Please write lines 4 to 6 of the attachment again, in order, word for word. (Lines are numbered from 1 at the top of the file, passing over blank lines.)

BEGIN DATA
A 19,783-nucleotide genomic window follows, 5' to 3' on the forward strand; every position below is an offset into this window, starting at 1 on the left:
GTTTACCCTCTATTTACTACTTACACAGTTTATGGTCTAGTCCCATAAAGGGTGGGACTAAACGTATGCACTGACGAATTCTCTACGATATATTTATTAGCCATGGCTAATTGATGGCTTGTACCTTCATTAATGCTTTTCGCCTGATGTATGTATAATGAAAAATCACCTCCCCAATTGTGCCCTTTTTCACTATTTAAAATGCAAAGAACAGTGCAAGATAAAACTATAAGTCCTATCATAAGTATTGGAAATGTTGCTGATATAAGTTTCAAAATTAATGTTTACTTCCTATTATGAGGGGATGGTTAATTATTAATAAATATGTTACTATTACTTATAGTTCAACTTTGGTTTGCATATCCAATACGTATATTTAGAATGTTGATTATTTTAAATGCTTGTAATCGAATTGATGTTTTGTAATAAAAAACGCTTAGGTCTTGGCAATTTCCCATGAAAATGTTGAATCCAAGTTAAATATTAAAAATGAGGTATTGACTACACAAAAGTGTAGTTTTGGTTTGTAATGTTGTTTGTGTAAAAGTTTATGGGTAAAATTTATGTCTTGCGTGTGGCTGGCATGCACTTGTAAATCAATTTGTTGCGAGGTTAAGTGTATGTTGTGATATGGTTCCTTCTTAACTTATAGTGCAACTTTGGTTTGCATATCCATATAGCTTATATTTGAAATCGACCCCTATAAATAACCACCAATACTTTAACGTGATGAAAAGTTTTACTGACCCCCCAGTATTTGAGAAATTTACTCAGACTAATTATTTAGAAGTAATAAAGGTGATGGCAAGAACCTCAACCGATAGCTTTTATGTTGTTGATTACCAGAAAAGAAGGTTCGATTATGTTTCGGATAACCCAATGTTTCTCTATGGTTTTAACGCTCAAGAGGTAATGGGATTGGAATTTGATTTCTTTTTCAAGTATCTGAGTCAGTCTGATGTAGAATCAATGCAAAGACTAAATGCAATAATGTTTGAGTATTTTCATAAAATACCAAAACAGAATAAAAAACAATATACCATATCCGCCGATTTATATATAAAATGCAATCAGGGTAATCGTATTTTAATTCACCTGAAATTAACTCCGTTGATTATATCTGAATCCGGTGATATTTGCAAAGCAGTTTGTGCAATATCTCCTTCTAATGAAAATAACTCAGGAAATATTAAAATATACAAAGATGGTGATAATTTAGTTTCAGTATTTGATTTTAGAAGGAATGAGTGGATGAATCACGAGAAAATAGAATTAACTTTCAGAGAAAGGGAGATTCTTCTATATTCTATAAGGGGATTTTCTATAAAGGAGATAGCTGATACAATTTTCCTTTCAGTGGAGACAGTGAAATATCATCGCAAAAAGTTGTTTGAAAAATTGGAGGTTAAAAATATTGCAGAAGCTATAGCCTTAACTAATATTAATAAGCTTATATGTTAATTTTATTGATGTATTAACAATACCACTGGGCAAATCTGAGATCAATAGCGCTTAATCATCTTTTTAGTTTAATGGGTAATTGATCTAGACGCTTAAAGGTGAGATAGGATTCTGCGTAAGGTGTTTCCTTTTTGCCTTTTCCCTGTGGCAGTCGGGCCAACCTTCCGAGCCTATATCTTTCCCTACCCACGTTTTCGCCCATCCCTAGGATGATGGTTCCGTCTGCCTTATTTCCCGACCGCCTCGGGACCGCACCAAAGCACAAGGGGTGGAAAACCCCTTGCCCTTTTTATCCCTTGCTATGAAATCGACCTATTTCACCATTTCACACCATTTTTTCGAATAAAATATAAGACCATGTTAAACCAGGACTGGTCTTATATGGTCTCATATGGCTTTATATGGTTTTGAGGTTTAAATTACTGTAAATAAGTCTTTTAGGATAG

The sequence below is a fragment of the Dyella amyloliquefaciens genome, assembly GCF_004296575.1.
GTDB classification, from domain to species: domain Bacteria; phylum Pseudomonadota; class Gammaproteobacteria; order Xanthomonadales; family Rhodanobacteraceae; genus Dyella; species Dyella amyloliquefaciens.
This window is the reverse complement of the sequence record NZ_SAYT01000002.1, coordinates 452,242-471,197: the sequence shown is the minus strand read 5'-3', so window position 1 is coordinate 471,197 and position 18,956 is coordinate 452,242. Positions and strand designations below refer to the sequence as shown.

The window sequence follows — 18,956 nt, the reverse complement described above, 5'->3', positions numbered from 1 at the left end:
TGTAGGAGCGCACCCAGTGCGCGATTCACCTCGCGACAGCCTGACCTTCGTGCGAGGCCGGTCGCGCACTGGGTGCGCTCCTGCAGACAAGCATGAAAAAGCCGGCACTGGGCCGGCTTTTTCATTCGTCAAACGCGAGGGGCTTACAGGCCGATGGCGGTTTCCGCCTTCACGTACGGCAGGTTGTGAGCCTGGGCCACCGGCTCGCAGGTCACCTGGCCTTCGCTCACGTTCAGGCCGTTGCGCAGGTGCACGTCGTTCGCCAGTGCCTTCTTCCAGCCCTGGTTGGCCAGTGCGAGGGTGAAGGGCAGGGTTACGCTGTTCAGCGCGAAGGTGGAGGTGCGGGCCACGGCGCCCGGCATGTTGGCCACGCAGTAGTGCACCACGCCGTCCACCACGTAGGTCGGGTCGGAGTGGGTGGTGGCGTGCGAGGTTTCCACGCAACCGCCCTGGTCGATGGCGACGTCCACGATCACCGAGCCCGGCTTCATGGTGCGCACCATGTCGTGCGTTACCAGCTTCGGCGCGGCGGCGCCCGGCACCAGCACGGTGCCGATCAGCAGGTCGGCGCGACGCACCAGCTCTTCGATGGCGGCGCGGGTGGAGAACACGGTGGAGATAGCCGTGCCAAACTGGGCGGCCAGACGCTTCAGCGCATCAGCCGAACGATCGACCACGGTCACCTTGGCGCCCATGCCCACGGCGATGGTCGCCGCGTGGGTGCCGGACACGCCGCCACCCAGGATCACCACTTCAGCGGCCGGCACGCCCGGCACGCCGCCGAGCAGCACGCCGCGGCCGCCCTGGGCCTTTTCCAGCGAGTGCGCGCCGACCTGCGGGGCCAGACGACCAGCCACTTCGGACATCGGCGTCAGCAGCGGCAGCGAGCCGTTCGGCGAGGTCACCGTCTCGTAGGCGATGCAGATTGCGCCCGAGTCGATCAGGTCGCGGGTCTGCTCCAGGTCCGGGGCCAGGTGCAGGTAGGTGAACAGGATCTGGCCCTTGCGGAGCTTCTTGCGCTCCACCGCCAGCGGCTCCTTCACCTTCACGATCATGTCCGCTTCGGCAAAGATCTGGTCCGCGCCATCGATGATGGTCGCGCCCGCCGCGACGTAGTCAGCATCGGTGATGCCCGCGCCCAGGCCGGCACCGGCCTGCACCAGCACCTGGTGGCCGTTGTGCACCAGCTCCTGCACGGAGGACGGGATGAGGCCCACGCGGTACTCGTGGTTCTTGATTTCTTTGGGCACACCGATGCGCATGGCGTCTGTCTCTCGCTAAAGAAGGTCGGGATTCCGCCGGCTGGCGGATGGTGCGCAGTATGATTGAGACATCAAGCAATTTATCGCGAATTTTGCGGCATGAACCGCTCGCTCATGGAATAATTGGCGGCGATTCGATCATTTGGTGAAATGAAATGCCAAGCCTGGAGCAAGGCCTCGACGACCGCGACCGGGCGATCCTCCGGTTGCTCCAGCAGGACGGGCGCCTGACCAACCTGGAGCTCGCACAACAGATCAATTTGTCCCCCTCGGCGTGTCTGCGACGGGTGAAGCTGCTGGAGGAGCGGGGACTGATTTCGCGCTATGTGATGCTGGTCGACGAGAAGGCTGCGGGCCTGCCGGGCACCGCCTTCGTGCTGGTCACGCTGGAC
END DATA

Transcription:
GTDB classification, from domain to species: domain Bacteria; phylum Pseudomonadota; class Gammaproteobacteria; order Xanthomonadales; family Rhodanobacteraceae; genus Dyella; species Dyella amyloliquefaciens.
This window is the reverse complement of the sequence record NZ_SAYT01000002.1, coordinates 452,242-471,197: the sequence shown is the minus strand read 5'-3', so window position 1 is coordinate 471,197 and position 18,956 is coordinate 452,242. Positions and strand designations below refer to the sequence as shown.

The window sequence follows — 18,956 nt, the reverse complement described above, 5'->3', positions numbered from 1 at the left end: